About

I'm Mike Pope. I live in the Seattle area. I've been a technical writer and editor for over 30 years. I'm interested in software, language, music, movies, books, motorcycles, travel, and ... well, lots of stuff.

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The rule of thumb to remember is that your own desire to believe something or your own opinion about how great the belief is will not convince anyone else. To do that, you need logic and evidence.

— "How to Win Informal Arguments and Debates"



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Blog Statistics

Dates
First entry - 6/27/2003
Most recent entry - 8/25/2022

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Posts - 2641
Comments - 2653
Hits - 2,520,603

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Entries/day - 0.37
Comments/entry - 1.00
Hits/day - 355

Updated every 30 minutes. Last: 7:45 PM Pacific


  04:13 PM

I get to celebrate a handful of anniversaries today, this month, and this summer, and I thought I'd reflect on them.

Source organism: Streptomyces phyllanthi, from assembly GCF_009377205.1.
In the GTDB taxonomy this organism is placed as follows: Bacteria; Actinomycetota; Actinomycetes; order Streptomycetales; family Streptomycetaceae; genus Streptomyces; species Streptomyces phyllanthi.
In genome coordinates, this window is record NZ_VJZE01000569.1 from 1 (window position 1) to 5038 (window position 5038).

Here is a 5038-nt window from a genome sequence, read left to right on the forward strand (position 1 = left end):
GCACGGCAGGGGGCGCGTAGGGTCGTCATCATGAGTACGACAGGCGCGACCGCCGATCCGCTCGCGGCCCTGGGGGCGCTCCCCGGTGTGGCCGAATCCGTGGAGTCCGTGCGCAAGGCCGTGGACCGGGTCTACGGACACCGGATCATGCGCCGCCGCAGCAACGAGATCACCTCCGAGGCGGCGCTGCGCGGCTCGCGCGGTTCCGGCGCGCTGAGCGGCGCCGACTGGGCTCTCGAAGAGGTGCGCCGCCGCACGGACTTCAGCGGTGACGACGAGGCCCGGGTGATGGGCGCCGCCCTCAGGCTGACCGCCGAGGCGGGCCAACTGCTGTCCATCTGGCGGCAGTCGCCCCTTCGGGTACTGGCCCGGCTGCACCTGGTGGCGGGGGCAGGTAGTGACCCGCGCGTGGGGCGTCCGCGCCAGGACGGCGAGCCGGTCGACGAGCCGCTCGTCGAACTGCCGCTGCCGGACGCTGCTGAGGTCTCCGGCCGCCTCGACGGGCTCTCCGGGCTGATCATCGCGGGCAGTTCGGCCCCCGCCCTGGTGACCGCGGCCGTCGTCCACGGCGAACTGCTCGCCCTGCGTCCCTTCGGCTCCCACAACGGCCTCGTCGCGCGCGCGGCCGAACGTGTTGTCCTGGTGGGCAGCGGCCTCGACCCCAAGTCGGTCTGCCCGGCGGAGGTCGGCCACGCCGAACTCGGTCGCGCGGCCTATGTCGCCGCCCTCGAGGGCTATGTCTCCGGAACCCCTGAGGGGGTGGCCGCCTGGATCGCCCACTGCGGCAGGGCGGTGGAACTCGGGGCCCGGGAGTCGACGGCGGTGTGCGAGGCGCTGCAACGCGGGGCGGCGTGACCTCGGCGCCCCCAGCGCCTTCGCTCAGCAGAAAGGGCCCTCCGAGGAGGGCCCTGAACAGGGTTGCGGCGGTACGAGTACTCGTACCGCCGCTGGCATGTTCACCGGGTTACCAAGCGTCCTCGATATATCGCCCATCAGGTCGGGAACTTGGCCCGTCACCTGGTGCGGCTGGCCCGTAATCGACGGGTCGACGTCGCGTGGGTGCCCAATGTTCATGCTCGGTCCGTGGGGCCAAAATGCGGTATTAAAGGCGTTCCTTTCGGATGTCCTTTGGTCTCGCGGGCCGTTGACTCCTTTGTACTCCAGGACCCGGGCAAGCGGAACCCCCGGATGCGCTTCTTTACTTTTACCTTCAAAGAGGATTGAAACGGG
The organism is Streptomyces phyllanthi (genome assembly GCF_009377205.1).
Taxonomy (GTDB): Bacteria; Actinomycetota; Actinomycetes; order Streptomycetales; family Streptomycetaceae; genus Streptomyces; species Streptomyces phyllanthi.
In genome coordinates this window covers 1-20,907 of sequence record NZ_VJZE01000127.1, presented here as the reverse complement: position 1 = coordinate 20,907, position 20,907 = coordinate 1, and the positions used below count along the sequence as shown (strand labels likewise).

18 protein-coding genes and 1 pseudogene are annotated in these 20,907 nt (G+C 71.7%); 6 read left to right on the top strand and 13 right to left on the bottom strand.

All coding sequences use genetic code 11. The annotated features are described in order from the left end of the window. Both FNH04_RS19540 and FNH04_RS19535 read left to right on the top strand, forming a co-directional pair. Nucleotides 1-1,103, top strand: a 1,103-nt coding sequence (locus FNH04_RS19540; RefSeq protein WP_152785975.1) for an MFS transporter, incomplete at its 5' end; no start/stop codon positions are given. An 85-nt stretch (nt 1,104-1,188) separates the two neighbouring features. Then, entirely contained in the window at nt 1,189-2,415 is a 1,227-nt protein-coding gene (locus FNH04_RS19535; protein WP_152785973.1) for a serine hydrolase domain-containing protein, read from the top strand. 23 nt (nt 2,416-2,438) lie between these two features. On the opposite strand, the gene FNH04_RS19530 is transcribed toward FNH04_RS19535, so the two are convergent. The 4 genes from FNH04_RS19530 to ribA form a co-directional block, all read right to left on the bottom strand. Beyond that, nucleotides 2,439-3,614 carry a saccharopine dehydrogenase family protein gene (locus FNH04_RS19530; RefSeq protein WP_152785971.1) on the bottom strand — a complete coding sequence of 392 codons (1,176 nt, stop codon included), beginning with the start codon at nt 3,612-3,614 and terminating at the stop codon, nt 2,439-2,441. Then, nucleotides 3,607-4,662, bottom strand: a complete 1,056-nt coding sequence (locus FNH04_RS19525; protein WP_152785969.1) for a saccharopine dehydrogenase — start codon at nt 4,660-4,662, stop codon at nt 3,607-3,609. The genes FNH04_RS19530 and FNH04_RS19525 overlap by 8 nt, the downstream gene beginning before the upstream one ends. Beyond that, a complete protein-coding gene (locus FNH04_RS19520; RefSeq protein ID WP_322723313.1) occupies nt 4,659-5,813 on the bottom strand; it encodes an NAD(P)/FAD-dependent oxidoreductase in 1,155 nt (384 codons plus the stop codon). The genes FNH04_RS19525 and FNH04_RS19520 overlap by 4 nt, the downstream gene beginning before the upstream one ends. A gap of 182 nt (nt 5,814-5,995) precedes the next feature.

Today

Back in February (my birthday month), my wife had the ingenious idea of getting me a monthly pass to our local recreation center, which has a pool. They had just tentatively reopened after Covid, and as I discovered, hardly anyone knew they were open. On February 25, I made my first trip to go swimming. This kickstarted a looong-overdue effort to exercise again.

As I've gotten older, I naturally have gotten heavier, but the pandemic era was particularly bad for me. I sat at my desk for two years, basically, and shoved food into my face the whole time. At the beginning of the year—resolution time—my wife asked what I wanted to accomplish. My answer was that I wanted to lose enough weight that I didn't gasp when I tied my shoes. Hence her idea of the swimming pass.

I started tracking my exercise and my weight in order to stay motivated. As the weather got warmer, and as the pool became more and more crowded, I switched my exercise regimen to walking. In the last 6 months, I've swum 45 miles, walked 650 miles, and climbed 13,000 stairs. I've also started playing occasional pickleball and I recently replaced my stolen bike and started riding again.